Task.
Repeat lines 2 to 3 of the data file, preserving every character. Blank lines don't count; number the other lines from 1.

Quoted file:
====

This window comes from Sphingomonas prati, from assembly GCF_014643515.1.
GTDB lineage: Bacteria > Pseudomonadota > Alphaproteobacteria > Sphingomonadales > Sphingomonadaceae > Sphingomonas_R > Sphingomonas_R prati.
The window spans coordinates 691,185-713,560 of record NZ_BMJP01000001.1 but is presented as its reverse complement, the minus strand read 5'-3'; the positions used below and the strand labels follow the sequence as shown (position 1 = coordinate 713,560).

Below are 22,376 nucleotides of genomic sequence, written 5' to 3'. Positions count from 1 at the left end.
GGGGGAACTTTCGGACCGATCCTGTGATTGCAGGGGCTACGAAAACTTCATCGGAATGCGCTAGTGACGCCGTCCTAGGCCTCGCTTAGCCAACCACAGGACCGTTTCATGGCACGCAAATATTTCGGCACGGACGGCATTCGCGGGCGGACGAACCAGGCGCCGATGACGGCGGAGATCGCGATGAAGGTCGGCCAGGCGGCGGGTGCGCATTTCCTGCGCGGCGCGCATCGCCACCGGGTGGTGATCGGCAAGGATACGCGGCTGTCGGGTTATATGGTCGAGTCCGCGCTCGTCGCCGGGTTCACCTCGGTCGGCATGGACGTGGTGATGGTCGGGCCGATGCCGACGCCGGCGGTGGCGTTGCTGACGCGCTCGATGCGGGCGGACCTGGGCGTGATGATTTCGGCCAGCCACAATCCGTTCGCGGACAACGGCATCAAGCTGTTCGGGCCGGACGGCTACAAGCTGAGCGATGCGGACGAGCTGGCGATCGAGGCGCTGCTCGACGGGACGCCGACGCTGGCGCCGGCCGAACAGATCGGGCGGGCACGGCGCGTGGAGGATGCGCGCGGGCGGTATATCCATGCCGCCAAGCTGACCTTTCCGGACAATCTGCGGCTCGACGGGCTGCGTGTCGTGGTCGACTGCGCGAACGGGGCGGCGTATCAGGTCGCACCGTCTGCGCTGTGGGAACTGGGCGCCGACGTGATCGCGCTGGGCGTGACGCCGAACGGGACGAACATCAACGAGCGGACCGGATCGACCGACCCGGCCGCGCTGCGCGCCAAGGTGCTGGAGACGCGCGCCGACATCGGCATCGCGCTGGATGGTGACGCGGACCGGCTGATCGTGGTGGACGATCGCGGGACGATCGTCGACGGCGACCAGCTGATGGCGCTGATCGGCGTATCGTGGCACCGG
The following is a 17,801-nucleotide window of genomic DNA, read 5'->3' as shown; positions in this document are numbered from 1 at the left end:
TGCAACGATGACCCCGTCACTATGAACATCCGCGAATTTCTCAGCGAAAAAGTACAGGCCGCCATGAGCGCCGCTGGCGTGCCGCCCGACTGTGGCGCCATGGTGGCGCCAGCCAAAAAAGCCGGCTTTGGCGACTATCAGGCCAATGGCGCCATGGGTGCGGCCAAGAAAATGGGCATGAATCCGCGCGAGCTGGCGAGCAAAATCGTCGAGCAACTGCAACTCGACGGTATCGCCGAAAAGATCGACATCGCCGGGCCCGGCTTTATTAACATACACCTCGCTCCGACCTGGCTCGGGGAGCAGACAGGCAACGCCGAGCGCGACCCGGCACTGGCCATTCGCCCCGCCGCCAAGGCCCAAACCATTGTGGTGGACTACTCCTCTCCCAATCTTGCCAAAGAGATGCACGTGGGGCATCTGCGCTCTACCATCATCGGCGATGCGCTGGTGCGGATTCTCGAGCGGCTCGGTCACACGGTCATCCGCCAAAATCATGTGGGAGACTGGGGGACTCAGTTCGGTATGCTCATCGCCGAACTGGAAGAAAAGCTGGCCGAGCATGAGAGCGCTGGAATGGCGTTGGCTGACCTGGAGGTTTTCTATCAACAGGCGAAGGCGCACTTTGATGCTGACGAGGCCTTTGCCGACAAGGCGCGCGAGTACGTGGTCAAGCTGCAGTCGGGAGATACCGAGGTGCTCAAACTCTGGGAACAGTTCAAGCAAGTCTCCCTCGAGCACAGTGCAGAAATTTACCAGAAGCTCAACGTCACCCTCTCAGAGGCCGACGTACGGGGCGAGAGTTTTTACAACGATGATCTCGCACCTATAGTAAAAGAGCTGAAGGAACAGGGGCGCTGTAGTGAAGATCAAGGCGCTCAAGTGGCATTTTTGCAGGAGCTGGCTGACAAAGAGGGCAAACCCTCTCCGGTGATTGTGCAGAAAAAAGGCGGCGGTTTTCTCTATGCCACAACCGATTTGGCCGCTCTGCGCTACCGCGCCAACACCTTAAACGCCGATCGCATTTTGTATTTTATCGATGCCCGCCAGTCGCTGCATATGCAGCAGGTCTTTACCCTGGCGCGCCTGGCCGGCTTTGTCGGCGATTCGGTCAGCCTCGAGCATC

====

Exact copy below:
GTDB lineage: Bacteria > Pseudomonadota > Alphaproteobacteria > Sphingomonadales > Sphingomonadaceae > Sphingomonas_R > Sphingomonas_R prati.
The window spans coordinates 691,185-713,560 of record NZ_BMJP01000001.1 but is presented as its reverse complement, the minus strand read 5'-3'; the positions used below and the strand labels follow the sequence as shown (position 1 = coordinate 713,560).